While some are harvesting gardens and fields, others are heading under the sea for their foraging.
In Bella Bella, B.C., William Housty pulls kelp covered with herring spawn, providing a tasty and nutritious snack or meal.
You can consume kelp in many ways, if not when it’s fresh and raw. You can dehydrate the kelp and later enjoy it with smoked salmon; it can be fried with butter and garlic; you can boil it with oolichan grease; or it can be incorporated into seafood chowder, said Housty, who is the conservation manager at the Heiltsuk Integrated Resource Management Department.
Kelp is excellent for its high nutritional value and grows quickly from all the sunlight it can absorb.
“It’s like eating vitamins.”
Kelp also doubles as a place for herring to deposit their eggs, which are also loaded with nutrients.
“Kelp have kind of slimy texture to them, so the herring like to spawn on the kelp because it sticks to the substrate really easily, and so it’s more of a sure guarantee for the herring, as the eggs are going to stay deposited and not be pulled off by the tide or anything like that.”
Housty harvests kelp for his family’s consumption and for the local fishery, where Heiltsuk band members can participate with the fishery once they’re over 18.
“It’s a source of income for a lot of people in the community,” said Housty, and a practise his ancestors have been doing for thousands of years.
“Back in 1996, there was a Supreme Court decision that granted the Heiltsuk to be able to commercially harvest the herring spawn on kelp, and so we’re the only tribe on the B.C. coast that’s legally able to harvest the spawn on the kelp for commercial sale.”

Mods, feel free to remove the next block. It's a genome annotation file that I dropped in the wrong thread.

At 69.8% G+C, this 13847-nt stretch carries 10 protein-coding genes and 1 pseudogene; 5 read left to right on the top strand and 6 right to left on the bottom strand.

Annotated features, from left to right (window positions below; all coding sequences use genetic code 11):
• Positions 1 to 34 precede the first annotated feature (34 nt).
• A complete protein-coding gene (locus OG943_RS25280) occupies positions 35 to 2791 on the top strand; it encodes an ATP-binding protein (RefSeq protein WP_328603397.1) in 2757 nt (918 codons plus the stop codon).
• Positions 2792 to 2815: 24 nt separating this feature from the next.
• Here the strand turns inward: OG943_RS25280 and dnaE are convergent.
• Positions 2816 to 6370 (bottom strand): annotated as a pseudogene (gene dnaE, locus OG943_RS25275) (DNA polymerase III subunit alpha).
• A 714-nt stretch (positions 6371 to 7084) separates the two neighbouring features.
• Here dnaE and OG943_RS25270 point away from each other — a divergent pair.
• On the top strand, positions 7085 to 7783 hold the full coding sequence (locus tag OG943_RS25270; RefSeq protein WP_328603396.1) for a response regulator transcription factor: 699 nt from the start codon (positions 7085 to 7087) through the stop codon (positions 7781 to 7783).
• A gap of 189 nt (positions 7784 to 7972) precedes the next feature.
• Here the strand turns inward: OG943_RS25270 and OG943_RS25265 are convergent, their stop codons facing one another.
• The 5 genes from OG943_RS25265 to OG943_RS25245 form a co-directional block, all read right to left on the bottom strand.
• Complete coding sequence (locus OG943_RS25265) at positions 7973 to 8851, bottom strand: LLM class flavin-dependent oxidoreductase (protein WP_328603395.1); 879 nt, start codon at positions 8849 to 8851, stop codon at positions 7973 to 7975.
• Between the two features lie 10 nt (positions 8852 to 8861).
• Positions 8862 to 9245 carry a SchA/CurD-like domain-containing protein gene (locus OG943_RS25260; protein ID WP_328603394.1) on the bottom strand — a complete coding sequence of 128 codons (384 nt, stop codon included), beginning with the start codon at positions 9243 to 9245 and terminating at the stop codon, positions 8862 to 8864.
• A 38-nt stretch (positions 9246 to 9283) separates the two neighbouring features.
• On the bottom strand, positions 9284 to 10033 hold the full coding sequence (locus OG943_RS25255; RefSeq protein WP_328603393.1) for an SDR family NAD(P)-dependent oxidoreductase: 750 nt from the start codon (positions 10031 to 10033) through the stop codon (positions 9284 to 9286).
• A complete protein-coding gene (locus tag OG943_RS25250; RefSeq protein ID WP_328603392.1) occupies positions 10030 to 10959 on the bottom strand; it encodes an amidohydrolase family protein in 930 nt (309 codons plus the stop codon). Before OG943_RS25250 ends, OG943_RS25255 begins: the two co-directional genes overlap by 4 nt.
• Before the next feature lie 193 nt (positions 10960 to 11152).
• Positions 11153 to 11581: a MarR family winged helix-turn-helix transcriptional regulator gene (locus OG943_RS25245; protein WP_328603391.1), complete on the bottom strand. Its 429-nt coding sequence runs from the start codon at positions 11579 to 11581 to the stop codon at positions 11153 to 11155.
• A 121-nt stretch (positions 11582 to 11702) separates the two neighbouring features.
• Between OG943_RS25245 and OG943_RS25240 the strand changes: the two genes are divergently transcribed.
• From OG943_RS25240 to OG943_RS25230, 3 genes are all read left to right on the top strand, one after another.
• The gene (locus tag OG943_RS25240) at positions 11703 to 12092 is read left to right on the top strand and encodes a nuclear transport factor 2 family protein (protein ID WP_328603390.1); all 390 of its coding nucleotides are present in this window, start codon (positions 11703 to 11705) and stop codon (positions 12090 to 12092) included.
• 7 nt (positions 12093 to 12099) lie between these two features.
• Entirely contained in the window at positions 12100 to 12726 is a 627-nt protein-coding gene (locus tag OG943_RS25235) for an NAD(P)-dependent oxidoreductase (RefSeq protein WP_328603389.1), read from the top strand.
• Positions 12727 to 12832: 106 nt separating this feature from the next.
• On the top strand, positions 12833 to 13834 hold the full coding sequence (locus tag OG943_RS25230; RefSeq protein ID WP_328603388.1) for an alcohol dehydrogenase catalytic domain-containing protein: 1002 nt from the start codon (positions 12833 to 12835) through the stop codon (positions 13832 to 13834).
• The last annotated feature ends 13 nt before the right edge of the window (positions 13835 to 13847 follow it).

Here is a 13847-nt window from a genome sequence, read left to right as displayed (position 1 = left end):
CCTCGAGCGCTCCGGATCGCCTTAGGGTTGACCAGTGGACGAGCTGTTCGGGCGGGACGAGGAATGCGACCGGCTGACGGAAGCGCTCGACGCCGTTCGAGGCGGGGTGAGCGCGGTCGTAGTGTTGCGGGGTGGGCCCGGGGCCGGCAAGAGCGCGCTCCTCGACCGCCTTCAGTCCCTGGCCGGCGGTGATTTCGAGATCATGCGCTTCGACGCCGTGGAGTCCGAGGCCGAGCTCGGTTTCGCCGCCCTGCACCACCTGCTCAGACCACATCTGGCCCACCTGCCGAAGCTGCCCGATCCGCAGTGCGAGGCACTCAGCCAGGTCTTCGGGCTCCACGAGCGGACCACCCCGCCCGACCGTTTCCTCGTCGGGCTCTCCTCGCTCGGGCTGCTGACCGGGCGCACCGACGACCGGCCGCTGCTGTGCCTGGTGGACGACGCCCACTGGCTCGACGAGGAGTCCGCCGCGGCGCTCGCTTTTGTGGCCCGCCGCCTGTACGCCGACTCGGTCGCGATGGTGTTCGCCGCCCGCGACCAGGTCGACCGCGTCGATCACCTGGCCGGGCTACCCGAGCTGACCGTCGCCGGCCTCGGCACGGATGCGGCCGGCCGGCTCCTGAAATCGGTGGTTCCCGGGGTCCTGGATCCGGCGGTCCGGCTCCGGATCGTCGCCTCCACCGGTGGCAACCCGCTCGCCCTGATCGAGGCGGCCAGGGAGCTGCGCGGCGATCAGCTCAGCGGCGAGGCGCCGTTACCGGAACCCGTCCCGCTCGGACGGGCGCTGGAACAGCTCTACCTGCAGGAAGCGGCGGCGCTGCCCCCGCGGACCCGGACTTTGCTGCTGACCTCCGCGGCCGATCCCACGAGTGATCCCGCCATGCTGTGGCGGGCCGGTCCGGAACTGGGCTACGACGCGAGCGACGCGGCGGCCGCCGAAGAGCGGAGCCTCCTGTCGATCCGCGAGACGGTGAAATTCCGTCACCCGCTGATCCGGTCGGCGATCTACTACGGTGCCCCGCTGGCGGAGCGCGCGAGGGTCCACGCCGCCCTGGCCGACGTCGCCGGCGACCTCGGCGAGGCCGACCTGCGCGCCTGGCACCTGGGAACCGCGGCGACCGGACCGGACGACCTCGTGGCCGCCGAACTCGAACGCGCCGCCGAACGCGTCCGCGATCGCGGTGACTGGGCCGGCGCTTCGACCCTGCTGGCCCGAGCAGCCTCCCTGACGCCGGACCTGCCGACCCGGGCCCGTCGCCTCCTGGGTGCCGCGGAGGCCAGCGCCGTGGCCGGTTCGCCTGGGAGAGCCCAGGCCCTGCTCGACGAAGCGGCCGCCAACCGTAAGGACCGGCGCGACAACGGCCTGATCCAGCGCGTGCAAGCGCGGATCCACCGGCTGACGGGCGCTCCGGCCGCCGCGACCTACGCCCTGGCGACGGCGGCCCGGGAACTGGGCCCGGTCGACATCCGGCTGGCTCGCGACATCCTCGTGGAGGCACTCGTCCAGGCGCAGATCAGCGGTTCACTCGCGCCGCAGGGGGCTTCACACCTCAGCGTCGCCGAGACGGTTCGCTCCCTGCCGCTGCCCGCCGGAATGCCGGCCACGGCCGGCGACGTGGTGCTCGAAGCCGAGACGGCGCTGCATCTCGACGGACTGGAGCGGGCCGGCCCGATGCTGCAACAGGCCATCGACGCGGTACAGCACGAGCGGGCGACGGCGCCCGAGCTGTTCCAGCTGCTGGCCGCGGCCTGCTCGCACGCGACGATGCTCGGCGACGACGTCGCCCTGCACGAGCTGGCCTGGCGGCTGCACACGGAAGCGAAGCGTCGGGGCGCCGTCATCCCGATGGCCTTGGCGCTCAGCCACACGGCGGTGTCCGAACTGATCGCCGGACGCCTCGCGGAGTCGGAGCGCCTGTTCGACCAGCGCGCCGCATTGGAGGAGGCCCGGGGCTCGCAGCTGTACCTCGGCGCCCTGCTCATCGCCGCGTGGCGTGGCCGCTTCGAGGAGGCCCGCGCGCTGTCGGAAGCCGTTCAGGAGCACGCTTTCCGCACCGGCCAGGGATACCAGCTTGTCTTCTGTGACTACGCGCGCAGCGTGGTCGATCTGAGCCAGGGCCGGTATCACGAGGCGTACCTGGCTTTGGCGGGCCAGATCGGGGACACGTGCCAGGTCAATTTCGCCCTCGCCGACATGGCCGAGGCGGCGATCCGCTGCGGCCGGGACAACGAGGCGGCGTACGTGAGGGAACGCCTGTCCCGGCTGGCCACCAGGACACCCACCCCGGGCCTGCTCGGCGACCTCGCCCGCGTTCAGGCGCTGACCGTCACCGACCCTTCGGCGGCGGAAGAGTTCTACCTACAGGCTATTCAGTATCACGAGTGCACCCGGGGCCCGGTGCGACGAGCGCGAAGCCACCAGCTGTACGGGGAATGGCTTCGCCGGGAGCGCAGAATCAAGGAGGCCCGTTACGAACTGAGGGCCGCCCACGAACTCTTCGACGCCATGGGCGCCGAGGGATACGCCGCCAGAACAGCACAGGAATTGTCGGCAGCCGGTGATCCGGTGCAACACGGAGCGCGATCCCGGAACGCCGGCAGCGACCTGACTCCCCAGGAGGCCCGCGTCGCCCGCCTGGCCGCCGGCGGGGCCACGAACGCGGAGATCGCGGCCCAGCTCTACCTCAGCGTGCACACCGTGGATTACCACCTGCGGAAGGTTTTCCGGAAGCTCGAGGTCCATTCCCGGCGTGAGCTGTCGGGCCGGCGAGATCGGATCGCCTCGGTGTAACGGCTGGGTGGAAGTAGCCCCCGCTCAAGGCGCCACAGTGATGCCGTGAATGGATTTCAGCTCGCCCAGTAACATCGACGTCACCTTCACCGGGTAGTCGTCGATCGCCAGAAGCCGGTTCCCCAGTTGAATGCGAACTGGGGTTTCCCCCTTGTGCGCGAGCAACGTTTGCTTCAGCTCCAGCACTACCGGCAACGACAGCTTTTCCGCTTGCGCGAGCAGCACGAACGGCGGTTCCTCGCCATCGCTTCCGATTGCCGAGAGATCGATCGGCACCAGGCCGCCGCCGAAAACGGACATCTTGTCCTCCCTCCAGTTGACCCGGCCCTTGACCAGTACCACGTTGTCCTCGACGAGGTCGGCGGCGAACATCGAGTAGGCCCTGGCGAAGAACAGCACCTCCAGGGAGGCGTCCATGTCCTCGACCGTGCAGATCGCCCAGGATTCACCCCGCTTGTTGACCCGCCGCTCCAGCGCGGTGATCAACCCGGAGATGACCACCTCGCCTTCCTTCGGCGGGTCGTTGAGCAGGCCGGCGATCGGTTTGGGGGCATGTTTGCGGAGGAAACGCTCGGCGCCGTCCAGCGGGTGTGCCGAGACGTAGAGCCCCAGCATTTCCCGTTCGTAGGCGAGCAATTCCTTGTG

Along with personal and commercial harvesting for food, kelp is also used within the Heiltsuk Nation for social and ceremonial purposes.
In Bella Bella, which is on Campbell Island, Housty described the volume of kelp in the water as a parking lot, with “large masses and concentrations of different species.”
He explained that the harvesting season happens over a small window, from about the middle of March to mid-April, depending on the tides, weather and temperature. The herring come in late February and disperse to the spawning areas in March.
The females deposit their eggs – on the kelp, rocks and trees – and then the males fertilize the eggs, causing the water to turn a milky colour.
Next, the seaweed farmers head out onto the water in search of the highest quality kelp, which won’t have holes or rip, said Housty.
“When you break it off, it makes a kind of loud snapping noise, and that shows how healthy the individual is. We never pull the root off the rock. We always break it off because it regrows almost instantaneously, you know. It only takes a couple of weeks, and the kelp regrows back to what it was when you snapped it off.”
The harvest is quite incredible, as the kelp pulled out of the water will appear to be over double in size, which in reality is from the number of roe deposited onto the kelp’s branches. Housty described the roe as a golden yellow colour, with the kelp being more of a brown colour.
“It’s really soft when it’s fresh out of the water. You can pull it apart with your fingers quite easily. Like the same way you could pull apart a piece of bread, you could pull the eggs apart.”
Along with Housty’s wife, Faye, their sons also help out. His youngest son, George, helps out along the shore; his middle son, Landon, helps out in the boat; and his oldest son, Ethan, helped out with harvesting before moving to Haida Gwaii.
“It feels great to be harvesting and being on the water because we are carrying on the harvesting tradition that has been handed down through the generations by our ancestors. Lots of pride.”